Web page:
I've noticed the church in America has a great many problems. I've noticed this sometimes while I was personally contributing to them. In the process, however, I think I may have realized a central root cause of these problems. With any luck, you'll agree with me wholeheartedly and then we can all go out to Gennaro's for fettuccine alfredo. (If you don't agree, well, maybe we can still eat alfredo.) Consider the problem of legalism - defined (by me) as the self-righteous clinging to doctrines and practices that flagrantly don't matter to God, with all the useless arguing, divisiveness, and toxic pride that goes with it:
For a lot of us in the evangelical world, this starts to look like something called "Game of Life" Christianity. A lot of us tend to perceive life as a generally linear pathway - a few deviations here and there but largely taking us past the same milestones, towards the same end goal - fulfillment, comfort, success, lots of little pink and blue pegs in the back of our plastic minivans.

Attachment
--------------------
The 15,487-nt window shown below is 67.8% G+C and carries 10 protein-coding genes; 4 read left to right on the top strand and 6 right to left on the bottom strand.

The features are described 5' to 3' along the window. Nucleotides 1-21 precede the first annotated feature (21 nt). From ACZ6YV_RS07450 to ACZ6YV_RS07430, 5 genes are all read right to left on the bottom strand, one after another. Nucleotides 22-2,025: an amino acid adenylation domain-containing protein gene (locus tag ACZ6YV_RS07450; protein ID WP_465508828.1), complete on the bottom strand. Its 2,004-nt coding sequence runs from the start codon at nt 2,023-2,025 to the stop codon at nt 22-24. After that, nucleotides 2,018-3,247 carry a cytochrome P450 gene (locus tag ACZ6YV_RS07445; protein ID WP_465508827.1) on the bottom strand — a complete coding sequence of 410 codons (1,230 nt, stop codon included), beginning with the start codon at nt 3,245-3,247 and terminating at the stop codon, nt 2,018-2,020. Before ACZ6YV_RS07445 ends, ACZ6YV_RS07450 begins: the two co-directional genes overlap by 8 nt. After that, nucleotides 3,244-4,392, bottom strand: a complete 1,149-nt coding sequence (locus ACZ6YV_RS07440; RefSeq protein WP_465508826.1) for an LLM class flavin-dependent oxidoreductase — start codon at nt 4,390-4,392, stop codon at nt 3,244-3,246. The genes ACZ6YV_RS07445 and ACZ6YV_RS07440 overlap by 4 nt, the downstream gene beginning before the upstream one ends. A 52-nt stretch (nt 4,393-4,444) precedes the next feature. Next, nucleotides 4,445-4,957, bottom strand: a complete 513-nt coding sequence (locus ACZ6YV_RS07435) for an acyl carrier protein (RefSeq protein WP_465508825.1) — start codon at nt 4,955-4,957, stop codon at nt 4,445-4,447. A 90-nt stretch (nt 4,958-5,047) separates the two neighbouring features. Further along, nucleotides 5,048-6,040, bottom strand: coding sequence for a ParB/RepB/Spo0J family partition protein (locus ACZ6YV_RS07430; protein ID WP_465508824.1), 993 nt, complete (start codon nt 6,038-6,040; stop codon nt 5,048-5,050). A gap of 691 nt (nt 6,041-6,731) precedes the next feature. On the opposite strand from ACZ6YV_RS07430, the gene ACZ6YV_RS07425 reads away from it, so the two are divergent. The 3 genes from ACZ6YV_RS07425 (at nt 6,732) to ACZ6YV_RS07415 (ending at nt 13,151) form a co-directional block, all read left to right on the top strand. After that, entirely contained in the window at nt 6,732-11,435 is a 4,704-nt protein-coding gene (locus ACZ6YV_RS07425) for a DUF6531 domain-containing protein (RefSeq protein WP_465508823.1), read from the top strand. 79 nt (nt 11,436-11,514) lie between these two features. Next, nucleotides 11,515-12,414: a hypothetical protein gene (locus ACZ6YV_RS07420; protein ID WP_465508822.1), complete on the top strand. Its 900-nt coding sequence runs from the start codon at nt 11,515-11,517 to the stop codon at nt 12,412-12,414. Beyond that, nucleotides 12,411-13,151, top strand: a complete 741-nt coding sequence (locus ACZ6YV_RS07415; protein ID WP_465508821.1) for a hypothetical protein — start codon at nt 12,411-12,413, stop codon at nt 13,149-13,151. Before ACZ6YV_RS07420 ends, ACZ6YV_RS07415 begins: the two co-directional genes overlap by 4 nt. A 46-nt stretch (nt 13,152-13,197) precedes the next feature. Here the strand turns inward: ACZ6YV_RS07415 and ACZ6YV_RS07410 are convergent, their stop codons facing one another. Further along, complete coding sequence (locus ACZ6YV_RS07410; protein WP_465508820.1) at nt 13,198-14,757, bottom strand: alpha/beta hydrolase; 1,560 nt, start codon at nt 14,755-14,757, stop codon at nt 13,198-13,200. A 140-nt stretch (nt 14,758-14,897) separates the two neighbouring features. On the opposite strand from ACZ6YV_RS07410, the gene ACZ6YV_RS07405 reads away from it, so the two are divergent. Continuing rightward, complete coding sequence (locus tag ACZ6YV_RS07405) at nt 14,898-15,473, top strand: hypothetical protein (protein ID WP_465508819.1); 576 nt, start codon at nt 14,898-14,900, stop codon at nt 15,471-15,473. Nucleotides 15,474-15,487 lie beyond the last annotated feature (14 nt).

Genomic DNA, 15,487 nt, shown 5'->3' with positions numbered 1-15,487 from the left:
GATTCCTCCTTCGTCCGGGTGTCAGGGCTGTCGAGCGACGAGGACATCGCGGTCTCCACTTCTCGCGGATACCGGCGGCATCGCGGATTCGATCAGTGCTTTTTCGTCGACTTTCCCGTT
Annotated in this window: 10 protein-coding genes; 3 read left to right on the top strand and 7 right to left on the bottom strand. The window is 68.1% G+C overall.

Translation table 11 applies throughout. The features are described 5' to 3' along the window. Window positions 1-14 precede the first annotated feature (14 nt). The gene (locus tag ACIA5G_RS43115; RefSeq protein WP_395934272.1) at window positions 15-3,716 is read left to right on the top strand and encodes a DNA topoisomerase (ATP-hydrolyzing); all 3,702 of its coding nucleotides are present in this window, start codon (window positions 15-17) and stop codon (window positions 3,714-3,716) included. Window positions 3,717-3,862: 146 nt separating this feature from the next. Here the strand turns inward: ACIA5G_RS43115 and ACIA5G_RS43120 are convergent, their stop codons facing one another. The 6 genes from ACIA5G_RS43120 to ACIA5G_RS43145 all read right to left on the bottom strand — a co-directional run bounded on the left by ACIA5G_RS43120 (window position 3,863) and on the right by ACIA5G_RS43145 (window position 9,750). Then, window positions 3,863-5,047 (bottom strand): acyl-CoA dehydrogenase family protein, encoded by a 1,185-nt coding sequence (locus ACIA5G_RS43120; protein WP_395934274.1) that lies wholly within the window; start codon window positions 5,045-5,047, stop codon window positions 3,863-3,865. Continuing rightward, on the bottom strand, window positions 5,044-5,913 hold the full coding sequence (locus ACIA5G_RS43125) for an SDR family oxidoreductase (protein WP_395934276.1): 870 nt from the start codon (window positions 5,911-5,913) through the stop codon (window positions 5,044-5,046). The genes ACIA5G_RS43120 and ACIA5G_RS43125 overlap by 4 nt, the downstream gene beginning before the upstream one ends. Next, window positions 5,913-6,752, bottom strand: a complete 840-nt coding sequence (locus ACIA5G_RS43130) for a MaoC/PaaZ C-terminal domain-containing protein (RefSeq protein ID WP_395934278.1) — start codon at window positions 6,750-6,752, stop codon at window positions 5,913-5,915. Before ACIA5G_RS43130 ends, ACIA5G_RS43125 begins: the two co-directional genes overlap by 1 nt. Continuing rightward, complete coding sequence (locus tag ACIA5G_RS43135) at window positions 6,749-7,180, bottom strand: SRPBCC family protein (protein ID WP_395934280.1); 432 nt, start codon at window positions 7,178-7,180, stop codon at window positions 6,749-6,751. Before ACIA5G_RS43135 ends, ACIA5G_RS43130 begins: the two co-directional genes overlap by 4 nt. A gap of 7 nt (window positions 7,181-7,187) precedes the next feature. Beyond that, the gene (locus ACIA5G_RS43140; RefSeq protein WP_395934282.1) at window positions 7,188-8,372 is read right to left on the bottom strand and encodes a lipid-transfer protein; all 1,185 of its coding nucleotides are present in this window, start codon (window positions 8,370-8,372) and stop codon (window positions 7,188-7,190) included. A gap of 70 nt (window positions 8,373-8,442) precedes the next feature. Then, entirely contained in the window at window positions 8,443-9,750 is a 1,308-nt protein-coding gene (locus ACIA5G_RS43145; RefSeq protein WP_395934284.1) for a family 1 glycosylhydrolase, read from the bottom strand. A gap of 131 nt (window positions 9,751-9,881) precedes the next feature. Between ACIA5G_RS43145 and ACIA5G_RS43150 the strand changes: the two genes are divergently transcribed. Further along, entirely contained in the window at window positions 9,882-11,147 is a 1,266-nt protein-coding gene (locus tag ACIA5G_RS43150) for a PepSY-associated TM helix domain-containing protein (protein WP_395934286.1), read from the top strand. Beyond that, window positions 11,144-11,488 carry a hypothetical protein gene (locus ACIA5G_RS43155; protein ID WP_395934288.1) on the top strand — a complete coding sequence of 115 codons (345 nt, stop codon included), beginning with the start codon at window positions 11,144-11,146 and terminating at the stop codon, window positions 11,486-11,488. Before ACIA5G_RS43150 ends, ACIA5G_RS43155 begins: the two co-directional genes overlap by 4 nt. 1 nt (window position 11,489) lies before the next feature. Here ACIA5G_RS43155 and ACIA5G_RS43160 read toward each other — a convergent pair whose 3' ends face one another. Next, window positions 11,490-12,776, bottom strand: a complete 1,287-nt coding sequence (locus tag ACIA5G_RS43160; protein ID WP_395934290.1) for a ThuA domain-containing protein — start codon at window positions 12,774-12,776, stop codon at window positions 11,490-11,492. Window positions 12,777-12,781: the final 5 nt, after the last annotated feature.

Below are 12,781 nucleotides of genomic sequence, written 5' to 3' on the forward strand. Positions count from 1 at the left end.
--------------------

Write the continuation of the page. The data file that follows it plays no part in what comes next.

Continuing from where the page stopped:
We're all perfectly willing for someone ELSE to draw that card - "spend themselves" on the poor, the hungry, and the lost - but not us. We're content to lead lives of utter self-serving mediocrity, as though we can take the spiritual equivalent of "the gentleman's C" and still get to retire to Millionaire Estates.
Or consider the state of evangelism. Our strategies generally take one of two styles, and while they can sometimes work out fine, the results are frequently tepid.
Deep down, regardless of the language we use, a lot of Christians believe ourselves to be perfectly good, decent people.
And it's a huge problem. I'll go into more details in later posts, but I believe we won't get our lives or our communities straight until we allow ourselves to be entirely broken and defeated at the feet of God. Until then, we'll keep singing choruses to our favorite hymn: